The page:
Do you feel like you constantly going to the washroom?
Do you have to get up in the night to urinate?
Is running to the bathroom running your life?
You could have an “overactive bladder”.
What's normal with regards to to urination:
Urinating 6-8 times a day.
Getting up to pee once in the night IF over the age of 55.
Each urination should take about 8-10 seconds (depending on flow).
Urine should be light yellow in colour.
If you are feeling urgency and having to urinate many times a day (more that 8 times) there is likely some degree of dysfunction in bladder emptying.
The bladder is a muscular organ that can hold 300-600ml of fluid.
Here are some factors that influence bladder emptying:
Central Nervous System:
If we are stressed, our sympathetic nervous system is engaged, and our bladder is unable to empty completely.
To empty, the bladder contracts (under the influence of our parasympathetic nervous system) while the pelvic floor muscles and urethral sphincters are voluntarily relaxed.
Pelvic Floor Muscle Dysfunction:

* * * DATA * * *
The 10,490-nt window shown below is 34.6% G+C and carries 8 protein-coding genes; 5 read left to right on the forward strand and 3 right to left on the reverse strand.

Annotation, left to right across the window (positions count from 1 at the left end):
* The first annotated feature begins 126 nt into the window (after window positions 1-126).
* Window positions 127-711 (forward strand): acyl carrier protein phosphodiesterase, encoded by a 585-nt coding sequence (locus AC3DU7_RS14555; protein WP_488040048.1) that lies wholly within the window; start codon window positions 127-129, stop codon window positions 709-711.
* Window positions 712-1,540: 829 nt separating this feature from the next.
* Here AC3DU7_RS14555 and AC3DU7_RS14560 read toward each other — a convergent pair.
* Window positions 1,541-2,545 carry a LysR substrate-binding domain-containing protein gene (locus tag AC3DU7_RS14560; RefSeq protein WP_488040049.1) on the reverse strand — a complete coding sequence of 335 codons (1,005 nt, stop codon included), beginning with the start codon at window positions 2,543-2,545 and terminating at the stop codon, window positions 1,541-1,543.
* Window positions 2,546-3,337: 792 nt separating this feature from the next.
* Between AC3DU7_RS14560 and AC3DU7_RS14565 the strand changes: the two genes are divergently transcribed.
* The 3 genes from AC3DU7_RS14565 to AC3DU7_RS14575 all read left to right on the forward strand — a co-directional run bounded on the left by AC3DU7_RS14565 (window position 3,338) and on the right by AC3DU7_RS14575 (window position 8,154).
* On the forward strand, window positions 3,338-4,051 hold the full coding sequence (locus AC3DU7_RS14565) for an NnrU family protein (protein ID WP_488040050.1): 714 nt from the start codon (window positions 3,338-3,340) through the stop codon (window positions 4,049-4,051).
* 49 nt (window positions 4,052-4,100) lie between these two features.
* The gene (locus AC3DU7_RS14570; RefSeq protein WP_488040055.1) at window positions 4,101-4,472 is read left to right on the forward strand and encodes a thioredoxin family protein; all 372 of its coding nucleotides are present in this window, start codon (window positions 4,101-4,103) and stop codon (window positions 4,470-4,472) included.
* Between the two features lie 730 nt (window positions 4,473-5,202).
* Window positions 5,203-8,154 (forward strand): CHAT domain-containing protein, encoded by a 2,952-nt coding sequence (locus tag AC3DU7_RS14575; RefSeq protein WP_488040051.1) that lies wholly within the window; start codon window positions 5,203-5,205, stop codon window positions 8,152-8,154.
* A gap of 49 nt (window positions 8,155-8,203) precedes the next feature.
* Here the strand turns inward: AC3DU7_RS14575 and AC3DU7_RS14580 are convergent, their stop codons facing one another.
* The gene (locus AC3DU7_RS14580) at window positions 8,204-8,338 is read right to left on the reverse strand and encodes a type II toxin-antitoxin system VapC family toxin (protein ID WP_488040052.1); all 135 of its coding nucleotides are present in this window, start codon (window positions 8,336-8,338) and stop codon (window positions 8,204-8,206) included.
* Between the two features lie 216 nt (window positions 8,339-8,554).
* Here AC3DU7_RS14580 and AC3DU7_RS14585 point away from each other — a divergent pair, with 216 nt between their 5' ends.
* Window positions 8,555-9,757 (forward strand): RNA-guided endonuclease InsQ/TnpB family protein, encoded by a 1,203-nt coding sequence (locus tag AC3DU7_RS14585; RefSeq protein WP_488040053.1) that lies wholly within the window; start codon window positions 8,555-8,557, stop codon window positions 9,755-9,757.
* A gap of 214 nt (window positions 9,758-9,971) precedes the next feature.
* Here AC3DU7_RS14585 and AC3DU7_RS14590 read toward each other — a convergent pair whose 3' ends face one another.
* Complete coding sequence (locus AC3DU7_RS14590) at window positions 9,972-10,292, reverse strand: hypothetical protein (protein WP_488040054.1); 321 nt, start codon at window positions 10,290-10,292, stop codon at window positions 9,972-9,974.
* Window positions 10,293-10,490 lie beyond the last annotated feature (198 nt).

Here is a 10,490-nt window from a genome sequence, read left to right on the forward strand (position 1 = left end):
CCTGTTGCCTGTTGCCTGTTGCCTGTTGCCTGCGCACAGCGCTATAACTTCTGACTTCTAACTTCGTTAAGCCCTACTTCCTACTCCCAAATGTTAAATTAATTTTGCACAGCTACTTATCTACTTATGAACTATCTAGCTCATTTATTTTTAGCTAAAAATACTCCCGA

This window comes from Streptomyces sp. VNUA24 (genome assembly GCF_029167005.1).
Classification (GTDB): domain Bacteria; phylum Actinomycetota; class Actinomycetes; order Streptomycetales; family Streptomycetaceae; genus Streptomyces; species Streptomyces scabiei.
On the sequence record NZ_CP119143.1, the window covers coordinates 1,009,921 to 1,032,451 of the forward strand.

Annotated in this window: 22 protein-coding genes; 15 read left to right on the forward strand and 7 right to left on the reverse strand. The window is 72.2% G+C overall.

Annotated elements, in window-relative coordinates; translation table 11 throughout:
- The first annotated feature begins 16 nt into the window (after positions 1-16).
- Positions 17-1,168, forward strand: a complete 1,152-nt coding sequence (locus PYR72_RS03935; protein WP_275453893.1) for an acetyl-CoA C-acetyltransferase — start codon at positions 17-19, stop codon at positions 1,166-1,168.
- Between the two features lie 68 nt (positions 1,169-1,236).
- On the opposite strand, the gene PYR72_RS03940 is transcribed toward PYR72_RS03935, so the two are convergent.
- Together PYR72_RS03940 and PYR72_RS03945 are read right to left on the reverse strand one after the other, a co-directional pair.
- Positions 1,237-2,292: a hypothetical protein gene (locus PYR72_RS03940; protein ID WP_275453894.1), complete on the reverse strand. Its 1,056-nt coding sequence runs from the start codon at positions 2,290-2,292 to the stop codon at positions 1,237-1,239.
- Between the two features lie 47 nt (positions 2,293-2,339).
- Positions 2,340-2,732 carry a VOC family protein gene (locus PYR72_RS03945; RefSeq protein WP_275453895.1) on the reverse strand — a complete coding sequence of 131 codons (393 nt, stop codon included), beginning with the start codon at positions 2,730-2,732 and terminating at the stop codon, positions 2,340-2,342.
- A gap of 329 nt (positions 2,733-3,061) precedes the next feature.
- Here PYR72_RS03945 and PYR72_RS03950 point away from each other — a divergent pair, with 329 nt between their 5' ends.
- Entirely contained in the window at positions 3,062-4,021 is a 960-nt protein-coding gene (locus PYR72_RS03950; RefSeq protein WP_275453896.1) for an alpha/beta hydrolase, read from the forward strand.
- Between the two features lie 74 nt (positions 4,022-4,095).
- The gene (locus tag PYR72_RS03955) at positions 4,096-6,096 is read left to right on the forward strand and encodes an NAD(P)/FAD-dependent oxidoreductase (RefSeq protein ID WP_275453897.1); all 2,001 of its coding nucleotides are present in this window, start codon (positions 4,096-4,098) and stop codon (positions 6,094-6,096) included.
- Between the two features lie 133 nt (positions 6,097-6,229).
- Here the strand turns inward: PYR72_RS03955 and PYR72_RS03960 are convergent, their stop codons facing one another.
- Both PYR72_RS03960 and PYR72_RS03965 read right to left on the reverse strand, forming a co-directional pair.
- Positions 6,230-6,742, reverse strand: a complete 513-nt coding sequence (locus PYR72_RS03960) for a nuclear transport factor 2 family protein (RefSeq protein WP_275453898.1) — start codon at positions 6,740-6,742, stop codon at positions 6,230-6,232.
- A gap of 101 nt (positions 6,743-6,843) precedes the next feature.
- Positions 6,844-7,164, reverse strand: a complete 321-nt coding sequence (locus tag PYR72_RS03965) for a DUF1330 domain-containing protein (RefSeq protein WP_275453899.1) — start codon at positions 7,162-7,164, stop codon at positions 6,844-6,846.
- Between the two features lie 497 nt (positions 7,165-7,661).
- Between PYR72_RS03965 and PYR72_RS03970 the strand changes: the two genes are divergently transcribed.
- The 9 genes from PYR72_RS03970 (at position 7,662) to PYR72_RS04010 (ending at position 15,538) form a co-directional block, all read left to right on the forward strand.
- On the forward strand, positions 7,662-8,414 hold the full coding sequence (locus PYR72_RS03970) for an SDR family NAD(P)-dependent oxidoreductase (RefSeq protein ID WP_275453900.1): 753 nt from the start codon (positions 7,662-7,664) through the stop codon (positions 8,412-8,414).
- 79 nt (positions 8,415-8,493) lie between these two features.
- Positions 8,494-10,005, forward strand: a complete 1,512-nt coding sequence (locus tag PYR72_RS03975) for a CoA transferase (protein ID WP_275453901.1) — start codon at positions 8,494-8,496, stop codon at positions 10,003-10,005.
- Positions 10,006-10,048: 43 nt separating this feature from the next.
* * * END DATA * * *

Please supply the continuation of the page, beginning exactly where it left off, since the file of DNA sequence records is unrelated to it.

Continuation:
The organs in our pelvis, including our bladder, are supported by muscles which make up our pelvic floor.
If pelvic floor muscles are tense, and unable to relax, you will not able to empty your bladder as effectively.
Pelvic Floor muscles must be relaxed to empty.
“Just in case” urination can worsen frequency of urination and cause pelvic floor dysfunction
Are you someone who tries to urinate before leaving the house or at other times when you don't actually have the urge “just in case” you'll get the urge to urinate later?
This can be problematic because is decreases the communication between the bladder and the pelvic floor.
When we try to “push” urine out of a bladder that isn't full we increasing the risk for urinary incontinence, prolapse and overactive bladder.
Remember - no pushing or straining is necessary when urinating.
Compounds in certain foods and beverages can irritate the bladder causing increased urgency and frequency of urination.
These irritants include:
If you have an overactive bladder, reducing irritants is a great first step improving symptoms.
For further assessment and treatment, see a naturopathic doctor.
Yours in Health,
Dr. Marnie Luck, N.D
Find more ideas about health, wellness, naturopathy, and medicine at: Annex Naturopathic Clinic